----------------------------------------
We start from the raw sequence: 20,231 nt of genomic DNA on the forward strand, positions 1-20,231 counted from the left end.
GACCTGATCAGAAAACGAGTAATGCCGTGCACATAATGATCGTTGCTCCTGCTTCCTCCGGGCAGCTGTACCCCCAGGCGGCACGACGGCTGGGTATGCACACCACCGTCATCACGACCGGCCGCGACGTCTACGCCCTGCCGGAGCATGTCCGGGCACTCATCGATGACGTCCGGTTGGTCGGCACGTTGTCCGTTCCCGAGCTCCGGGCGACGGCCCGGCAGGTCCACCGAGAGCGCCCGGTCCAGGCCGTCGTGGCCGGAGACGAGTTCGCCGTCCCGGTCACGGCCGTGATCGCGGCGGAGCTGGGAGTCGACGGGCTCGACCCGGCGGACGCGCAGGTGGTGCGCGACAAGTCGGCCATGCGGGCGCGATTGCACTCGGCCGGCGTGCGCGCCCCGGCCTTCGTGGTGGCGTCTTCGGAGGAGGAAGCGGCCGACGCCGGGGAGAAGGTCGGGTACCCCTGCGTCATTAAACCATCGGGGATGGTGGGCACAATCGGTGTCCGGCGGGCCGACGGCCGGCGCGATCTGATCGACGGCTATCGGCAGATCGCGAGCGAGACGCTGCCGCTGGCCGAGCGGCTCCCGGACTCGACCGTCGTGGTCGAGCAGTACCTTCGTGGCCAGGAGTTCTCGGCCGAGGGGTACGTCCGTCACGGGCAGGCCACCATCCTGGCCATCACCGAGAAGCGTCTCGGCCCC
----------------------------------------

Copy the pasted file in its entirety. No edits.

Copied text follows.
We start from the raw sequence: 20,231 nt of genomic DNA on the forward strand, positions 1-20,231 counted from the left end.
GACCTGATCAGAAAACGAGTAATGCCGTGCACATAATGATCGTTGCTCCTGCTTCCTCCGGGCAGCTGTACCCCCAGGCGGCACGACGGCTGGGTATGCACACCACCGTCATCACGACCGGCCGCGACGTCTACGCCCTGCCGGAGCATGTCCGGGCACTCATCGATGACGTCCGGTTGGTCGGCACGTTGTCCGTTCCCGAGCTCCGGGCGACGGCCCGGCAGGTCCACCGAGAGCGCCCGGTCCAGGCCGTCGTGGCCGGAGACGAGTTCGCCGTCCCGGTCACGGCCGTGATCGCGGCGGAGCTGGGAGTCGACGGGCTCGACCCGGCGGACGCGCAGGTGGTGCGCGACAAGTCGGCCATGCGGGCGCGATTGCACTCGGCCGGCGTGCGCGCCCCGGCCTTCGTGGTGGCGTCTTCGGAGGAGGAAGCGGCCGACGCCGGGGAGAAGGTCGGGTACCCCTGCGTCATTAAACCATCGGGGATGGTGGGCACAATCGGTGTCCGGCGGGCCGACGGCCGGCGCGATCTGATCGACGGCTATCGGCAGATCGCGAGCGAGACGCTGCCGCTGGCCGAGCGGCTCCCGGACTCGACCGTCGTGGTCGAGCAGTACCTTCGTGGCCAGGAGTTCTCGGCCGAGGGGTACGTCCGTCACGGGCAGGCCACCATCCTGGCCATCACCGAGAAGCGTCTCGGCCCC